Time to Go Nuts Over Walnuts: This Superfood Can Help With Your Mood Swings Too!

Pamela Graviet, Senior Marketing Director, International, California Walnut Commission and Board, sits down to talk to Cosmo on all things walnut—the benefit, the myths, her favourite recipes, all else in between…

All it takes is a fistful of walnuts (shelled, of course) to get fit. 

"California Walnuts has been doing extensive research in the sector of health and nutrition for almost 26 years now. What we’ve learnt in our findings is that walnuts are extremely beneficial for the heart—they lower cholesterol, give elasticity to the blood vessels, making the blood flow smoother. In the more recent studies, on their role in general health, we also found that walnuts also help with depression, which is a huge issue all over the world. We have seminal research that it also helps with breast cancer, prostate cancer, some stomach cancers. It’s also a great pre-biotic, so good for your gut health. It also helps in diabetes—it helps to stabilise blood sugar levels because it is non-carbohydrate," says Pamela Graviet, Senior Marketing Director, International, California Walnut Commission and Board.



Pregnant women shouldn’t have them.

Not true. It’s really what your doctors recommend. Everyone’s pregnancy is different, so some women may be asked to not have them, but it’s not a blanket statement, it’s a case to case basis.

One should always buy shelled walnuts, not unshelled.

Not true. It’s all about how you store them. Unshelled walnuts have a but longer shelf life, surely, because the air is not in direct contact with the kernel. Walnuts don’t like heat or humidity. They are a semi-dried fruit. So don’t them put them on a shelf or in a cupboard, they’ll go bad. Store them properly, in cool a place, ideally in a refrigerator, and shelled or unshelled. Even if you’re not going to consume them right away, and have bought them in bulk, you can refrigerate the kernels for up to a year, I wouldn’t recommend freezing shelled walnuts for so long, though.

You should only have walnuts in winters.

Not true. Traditionally, walnuts were only available in the winters. In the Northern Hemisphere, walnuts are harvested generally between late August and November. So when there weren’t enough options to store them, they wouldn’t taste as good pr smelled as good by the time you got to spring. Hence it was said that you should have them in winters when they were fresh. But now you can store them, and they can be had year-round, with the same health benefits throughout.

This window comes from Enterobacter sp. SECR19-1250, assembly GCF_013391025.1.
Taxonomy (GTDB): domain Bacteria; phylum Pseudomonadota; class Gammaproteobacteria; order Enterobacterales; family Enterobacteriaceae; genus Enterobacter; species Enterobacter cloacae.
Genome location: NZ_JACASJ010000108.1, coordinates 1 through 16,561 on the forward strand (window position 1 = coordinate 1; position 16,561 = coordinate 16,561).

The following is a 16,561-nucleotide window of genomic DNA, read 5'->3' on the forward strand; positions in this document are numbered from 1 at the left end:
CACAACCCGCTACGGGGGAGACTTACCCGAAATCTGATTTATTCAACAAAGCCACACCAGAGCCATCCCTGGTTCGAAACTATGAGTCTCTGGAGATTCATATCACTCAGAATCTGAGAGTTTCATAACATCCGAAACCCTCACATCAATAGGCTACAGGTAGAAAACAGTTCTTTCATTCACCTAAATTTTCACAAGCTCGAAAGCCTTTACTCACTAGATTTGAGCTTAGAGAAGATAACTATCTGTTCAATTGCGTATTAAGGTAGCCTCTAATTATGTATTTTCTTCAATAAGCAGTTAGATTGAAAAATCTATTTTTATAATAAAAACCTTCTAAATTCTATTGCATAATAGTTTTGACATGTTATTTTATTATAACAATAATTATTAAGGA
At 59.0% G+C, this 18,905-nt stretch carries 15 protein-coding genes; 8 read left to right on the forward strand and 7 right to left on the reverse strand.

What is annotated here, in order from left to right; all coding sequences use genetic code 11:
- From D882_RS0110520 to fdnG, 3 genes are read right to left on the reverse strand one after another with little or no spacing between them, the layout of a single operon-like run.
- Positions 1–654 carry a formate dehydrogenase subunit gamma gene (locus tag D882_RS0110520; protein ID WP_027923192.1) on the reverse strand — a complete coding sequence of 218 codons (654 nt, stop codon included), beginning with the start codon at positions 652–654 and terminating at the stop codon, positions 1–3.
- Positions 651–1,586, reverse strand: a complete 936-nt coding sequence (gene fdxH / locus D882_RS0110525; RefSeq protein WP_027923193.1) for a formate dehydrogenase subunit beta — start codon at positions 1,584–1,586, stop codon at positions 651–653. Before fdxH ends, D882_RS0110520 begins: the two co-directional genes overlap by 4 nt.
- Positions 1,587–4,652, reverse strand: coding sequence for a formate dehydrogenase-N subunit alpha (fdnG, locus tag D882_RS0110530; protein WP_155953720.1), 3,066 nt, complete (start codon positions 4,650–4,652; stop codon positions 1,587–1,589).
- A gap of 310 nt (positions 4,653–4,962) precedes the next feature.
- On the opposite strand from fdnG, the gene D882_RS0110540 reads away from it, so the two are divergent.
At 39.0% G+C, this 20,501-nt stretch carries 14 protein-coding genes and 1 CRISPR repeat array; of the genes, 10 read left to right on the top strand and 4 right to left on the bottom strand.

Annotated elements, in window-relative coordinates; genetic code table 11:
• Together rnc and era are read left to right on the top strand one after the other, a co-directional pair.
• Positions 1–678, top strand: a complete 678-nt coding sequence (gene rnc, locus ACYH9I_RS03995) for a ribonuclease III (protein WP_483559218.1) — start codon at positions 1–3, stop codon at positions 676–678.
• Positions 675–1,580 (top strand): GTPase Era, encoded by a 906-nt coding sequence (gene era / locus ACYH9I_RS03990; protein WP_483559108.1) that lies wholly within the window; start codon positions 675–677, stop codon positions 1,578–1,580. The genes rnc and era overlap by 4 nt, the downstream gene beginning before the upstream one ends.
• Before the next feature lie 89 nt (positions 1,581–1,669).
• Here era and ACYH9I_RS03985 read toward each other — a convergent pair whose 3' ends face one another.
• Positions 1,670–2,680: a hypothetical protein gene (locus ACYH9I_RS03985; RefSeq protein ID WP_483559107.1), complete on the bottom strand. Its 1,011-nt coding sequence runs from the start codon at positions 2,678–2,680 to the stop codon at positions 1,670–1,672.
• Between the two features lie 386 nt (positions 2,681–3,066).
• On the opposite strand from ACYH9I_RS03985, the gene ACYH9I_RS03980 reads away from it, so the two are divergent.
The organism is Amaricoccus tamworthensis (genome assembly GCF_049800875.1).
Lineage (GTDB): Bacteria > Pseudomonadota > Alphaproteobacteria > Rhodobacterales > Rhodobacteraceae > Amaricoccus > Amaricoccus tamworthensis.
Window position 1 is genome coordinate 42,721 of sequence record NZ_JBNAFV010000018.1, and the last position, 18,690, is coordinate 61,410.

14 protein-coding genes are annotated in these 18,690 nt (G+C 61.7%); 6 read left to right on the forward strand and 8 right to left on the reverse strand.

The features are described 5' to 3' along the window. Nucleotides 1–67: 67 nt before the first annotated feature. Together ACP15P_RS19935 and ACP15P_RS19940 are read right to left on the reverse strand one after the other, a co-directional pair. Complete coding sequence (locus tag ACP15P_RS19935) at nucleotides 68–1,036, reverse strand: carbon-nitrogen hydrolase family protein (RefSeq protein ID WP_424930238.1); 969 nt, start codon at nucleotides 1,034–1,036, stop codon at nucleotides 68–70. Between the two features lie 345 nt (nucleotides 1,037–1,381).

You shouldn’t have them every day because they are heaty.

Not true. Walnuts don’t change your body temperature. So they can be consumed every day without worrying about the heaty factor. I have them five days a week myself, but that’s because I forget to have them more often!

walnut bread


1. Regardless of whether they are in a shell or just kernels, store them in a cool place, especially in the hot, humid months. They’ll last, stay fresh and taste good.

2. Store them in an airtight container. It can be a glass jar or a Tupperware box. You can even use small canisters with lids and put them in the fridge.

3. Don’t keep them near anything that smells strong, because they absorb those smells and flavours. So, if you store a walnut next to an onion, they’ll start smelling and tasting like an onion. It sounds crazy, but that’s what they do.


A handful, literally. Make a little mound of them in your palm, and as many fit is how many you should have—so about 28g to 30g, depending on the size of your hand. If it’s whole walnuts, have about 5.


1. The best thing about walnuts is that you can have them all by themselves, just as snacks, or as part of your porridge/cereal. I love chopping walnuts and fresh fruits in yoghurt and having that as breakfast. I am not hungry until 2 after that! So helps avoid binge-eating, too!

2. You can even grind them and make refreshing smoothies with them in the summers. They have a bit of bitterness, so work really well when the smoothies tend to get too sweet, they also add some nuttiness to the smoothie and taste yum!

3. Believe it or not, I even use walnuts as a substitute for meat, in spaghetti sauce. I love to cook Mexican food, so I make tacos with walnuts. I make Mexican chorizo, which is very hot and spicy. Remember I said they absorb the smells and flavours. So when you cook them in the pan with oil, the spices, chopped onions and garlic, maybe some vegetable stock, with walnuts, they almost become like ground meat. They taste fabulous! So if you want to do some fun cooking, use walnuts instead of meat, and you’ll see what I mean! And you also get your protein, Omega 3, fibre, and other wonderful nutrients, and of course, this amazing taste!


Walnuts are of different varieties. And all of them will provide the same benefits, whether they are from Kashmir or the US, or anywhere else. What really makes California Walnuts different is the way they are grown and harvested—our agricultural practises are what changes the game. In most places, including India, walnuts are grown how they have always been grown—manually, hand-harvested, dried in the sun etc. We used to grow them the same way too, up until 80 years ago. But since then, technology has come to play a big role. We do it all with machines now—from harvesting to separating them from the leaves and twigs etc, washing them, drying them. Also, our drying racks are protected from the sun and use a slow air heat to evenly dry the walnuts from all sides, and to a set moisture level of about 8%. So the walnuts are crunchy, not chewy, and also stay stable longer, so last longer and stay fresh longer.